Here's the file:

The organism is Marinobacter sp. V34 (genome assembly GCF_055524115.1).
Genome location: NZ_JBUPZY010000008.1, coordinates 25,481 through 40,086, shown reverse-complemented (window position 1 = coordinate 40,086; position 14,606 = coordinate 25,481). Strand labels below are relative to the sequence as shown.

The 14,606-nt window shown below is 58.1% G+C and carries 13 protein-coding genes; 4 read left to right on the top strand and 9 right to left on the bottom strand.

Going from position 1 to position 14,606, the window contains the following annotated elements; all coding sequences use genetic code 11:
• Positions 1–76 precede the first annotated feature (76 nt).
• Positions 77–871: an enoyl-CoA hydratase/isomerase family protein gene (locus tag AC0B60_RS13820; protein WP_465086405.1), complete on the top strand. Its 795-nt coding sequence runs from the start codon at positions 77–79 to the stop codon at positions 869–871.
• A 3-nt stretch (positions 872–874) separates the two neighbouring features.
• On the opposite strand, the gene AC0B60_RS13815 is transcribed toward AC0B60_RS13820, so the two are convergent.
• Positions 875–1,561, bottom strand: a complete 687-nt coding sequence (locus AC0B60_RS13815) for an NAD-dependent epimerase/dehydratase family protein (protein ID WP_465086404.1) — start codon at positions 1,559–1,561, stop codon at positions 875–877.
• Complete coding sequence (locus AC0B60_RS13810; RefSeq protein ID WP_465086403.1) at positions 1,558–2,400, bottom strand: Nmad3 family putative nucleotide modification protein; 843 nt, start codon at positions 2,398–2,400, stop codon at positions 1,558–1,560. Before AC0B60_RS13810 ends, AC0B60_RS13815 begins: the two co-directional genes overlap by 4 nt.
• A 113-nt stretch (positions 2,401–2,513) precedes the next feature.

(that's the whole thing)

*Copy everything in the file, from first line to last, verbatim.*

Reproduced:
The organism is Marinobacter sp. V34 (genome assembly GCF_055524115.1).
Genome location: NZ_JBUPZY010000008.1, coordinates 25,481 through 40,086, shown reverse-complemented (window position 1 = coordinate 40,086; position 14,606 = coordinate 25,481). Strand labels below are relative to the sequence as shown.

The 14,606-nt window shown below is 58.1% G+C and carries 13 protein-coding genes; 4 read left to right on the top strand and 9 right to left on the bottom strand.

Going from position 1 to position 14,606, the window contains the following annotated elements; all coding sequences use genetic code 11:
• Positions 1–76 precede the first annotated feature (76 nt).
• Positions 77–871: an enoyl-CoA hydratase/isomerase family protein gene (locus tag AC0B60_RS13820; protein WP_465086405.1), complete on the top strand. Its 795-nt coding sequence runs from the start codon at positions 77–79 to the stop codon at positions 869–871.
• A 3-nt stretch (positions 872–874) separates the two neighbouring features.
• On the opposite strand, the gene AC0B60_RS13815 is transcribed toward AC0B60_RS13820, so the two are convergent.
• Positions 875–1,561, bottom strand: a complete 687-nt coding sequence (locus AC0B60_RS13815) for an NAD-dependent epimerase/dehydratase family protein (protein ID WP_465086404.1) — start codon at positions 1,559–1,561, stop codon at positions 875–877.
• Complete coding sequence (locus AC0B60_RS13810; RefSeq protein ID WP_465086403.1) at positions 1,558–2,400, bottom strand: Nmad3 family putative nucleotide modification protein; 843 nt, start codon at positions 2,398–2,400, stop codon at positions 1,558–1,560. Before AC0B60_RS13810 ends, AC0B60_RS13815 begins: the two co-directional genes overlap by 4 nt.
• A 113-nt stretch (positions 2,401–2,513) precedes the next feature.